The role of the gastrointestinal tract in postinjury multiple organ failure

Am J Surg. 1999 Dec;178(6):449-53. doi: 10.1016/s0002-9610(99)00231-7.


Despite intensive investigation, the pathogenesis of postinjury multiple organ failure (MOF) remains elusive. Laboratory and clinical research strongly implicate that the gastrointestinal tract plays a pivotal role. Shock with resulting gut hypoperfusion appears to be one important inciting event. While early studies persuasively focused attention on bacterial translocation as a unifying mechanism to explain early and late sepsis syndromes that characterize postinjury MOF, subsequent studies suggest that other gut-specific mechanisms are operational. Based on our Trauma Research Center observations and those of others, we conclude that: 1) bacterial translocation may contribute to early refractory shock; 2) for patients who survive shock, the reperfused gut appears to be a source of proinflammatory mediators that may amplify the early systemic inflammatory response syndrome; and 3) early gut hypoperfusion sets the stage for progressive gut dysfunction such that the gut becomes a reservoir for pathogens and toxins that contribute to late MOF.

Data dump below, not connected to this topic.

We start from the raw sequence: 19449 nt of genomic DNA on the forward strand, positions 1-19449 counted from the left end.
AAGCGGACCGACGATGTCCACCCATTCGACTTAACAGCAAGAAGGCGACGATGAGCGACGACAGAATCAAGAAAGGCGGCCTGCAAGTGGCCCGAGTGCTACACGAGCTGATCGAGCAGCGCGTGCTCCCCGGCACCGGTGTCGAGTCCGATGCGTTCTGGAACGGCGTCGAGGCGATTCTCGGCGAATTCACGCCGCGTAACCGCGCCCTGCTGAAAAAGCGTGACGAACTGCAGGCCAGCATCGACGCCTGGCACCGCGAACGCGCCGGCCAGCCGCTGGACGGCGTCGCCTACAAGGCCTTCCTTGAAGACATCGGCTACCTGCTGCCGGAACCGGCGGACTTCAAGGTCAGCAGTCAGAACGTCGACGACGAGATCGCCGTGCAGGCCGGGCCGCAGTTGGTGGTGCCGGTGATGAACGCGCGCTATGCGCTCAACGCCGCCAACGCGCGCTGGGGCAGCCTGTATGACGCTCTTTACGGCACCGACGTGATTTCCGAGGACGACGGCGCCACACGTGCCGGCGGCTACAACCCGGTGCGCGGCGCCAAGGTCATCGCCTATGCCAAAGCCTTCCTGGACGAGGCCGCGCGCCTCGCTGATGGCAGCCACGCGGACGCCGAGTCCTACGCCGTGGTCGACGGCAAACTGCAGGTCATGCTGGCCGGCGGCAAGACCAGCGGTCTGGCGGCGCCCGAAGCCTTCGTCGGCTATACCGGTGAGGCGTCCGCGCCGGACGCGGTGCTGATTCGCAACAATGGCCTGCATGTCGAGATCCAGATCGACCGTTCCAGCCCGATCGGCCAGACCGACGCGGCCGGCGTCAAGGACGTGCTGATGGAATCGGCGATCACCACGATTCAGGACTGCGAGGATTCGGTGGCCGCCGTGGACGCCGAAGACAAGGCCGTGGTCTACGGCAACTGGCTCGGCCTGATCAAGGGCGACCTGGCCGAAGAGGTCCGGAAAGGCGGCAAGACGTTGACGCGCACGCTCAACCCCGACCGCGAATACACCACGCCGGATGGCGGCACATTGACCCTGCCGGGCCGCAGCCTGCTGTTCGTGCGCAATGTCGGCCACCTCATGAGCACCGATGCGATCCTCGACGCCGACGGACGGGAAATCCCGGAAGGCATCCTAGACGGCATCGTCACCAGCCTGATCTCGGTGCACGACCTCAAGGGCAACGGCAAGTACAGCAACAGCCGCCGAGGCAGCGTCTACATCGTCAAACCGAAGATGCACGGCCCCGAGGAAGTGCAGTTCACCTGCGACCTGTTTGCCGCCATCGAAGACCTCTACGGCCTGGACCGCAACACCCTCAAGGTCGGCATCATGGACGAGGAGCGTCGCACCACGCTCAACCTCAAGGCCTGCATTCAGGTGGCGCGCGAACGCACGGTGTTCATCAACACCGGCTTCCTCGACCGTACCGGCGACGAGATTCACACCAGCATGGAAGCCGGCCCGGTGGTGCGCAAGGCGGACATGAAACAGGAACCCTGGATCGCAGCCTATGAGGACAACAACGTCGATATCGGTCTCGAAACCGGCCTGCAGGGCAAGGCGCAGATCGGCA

Publication types

  • Lecture
  • Research Support, U.S. Gov't, P.H.S.
  • Review

MeSH terms

  • Bacterial Translocation
  • Digestive System / blood supply
  • Digestive System / physiopathology*
  • Humans
  • Multiple Organ Failure* / etiology
  • Multiple Organ Failure* / physiopathology
  • Splanchnic Circulation / physiology
  • Systemic Inflammatory Response Syndrome / etiology
  • Systemic Inflammatory Response Syndrome / physiopathology